Author shines light on Swedish immigrantsDr. Joy Lintelman, a history professor at Concordia College in Moorhead, visited the Two Harbors Library Aug. 3 to talk about her new award-winning book, “I Go to America: Swedish American Women and the Life of Mina Anderson.”
By: Lizz Berge, Lake County News Chronicle
Dr. Joy Lintelman, a history professor at Concordia College in Moorhead, visited the Two Harbors Library Aug. 3 to talk about her new award-winning book, “I Go to America: Swedish American Women and the Life of Mina Anderson.” The book is about young, single women who immigrated to America from 1881 to 1920, focusing on a Swedish woman named Mina.
Mina was a domestic servant who moved to the U.S. for a better life and new opportunities. She married and settled in Minnesota to work a farm with her husband. She would occasionally write articles for the Swedish American newspaper Svenska Amerikanska Posten, under the name Cicelia. The story is told in Mina’s own writing, accompanied by Lintelman’s text of how immigrant women became Americans.
Lintleman says she first became interested in studying Swedish immigrants while she was attending Gustavus Adolphus College in St. Peter.
Lintelman first found Mina’s memoir in an archive in Sweden. Author Vilhelm Moberg asked Mina to write about her life as a Swedish immigrant to help him write his famous work known as “The Emigrants Series.” What Lintelman found was that the series and Mina’s memoir were very disjointed, and Lintelman felt Mina’s story had to be told.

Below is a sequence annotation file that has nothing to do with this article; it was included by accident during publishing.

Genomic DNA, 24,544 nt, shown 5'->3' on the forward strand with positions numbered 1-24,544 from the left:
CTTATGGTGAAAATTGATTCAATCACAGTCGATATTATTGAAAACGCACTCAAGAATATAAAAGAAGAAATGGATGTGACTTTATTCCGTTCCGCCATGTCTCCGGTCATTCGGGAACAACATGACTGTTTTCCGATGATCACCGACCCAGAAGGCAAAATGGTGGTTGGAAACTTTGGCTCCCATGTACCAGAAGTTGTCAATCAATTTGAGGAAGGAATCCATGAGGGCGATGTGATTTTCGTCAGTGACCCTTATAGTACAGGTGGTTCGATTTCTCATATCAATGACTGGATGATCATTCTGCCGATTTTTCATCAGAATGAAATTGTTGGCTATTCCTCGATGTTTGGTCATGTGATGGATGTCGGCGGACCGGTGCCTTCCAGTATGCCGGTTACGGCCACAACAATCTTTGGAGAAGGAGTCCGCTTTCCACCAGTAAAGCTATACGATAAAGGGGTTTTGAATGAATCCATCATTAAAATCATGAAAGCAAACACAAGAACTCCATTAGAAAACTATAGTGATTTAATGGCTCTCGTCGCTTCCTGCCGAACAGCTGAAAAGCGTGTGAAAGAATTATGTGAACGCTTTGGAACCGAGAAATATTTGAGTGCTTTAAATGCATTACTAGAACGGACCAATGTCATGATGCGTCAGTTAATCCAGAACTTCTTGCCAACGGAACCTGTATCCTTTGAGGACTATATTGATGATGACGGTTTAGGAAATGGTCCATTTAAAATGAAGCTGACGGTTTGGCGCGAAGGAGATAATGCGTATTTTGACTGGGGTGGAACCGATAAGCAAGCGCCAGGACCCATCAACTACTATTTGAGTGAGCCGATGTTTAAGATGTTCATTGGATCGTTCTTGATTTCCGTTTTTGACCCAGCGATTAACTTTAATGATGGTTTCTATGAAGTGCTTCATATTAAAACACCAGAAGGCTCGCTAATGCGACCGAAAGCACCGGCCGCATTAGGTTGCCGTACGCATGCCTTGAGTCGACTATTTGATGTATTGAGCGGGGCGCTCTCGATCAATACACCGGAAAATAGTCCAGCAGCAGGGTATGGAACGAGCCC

Lintleman spent about a decade doing research and visiting Sweden and Norway where Mina had spent the first part of her life.
“I love archival research, looking through documents, photographs, and it was thrilling when I could make a discovery or connection to Mina’s life,” Lintelman said. “While researching another topic at an archive in Sweden, I discovered a survey Mina had completed and sent in about her immigration, sometime in the 1940s.”
Lintelman said that the actual writing of the book took two summers. When it was published it was a success, winning a Minnesota Book Award.
Lintelman also had another unexpected surprise when the book was published. “A number of people have contacted me to tell me that Mina’s story really helped them understand their own grandmothers or great-grandmothers, or their own family history in general,” she said. “Some even told me that the book at times moved them to tears. I didn’t expect to have such an impact on some readers, and it is rewarding when that happens.”
Lintelman is now working on a book about the experiences of Swedish immigrant children and would be happy to receive information or stories on the topic. If you would like to share your stories, you can email her at email@example.com.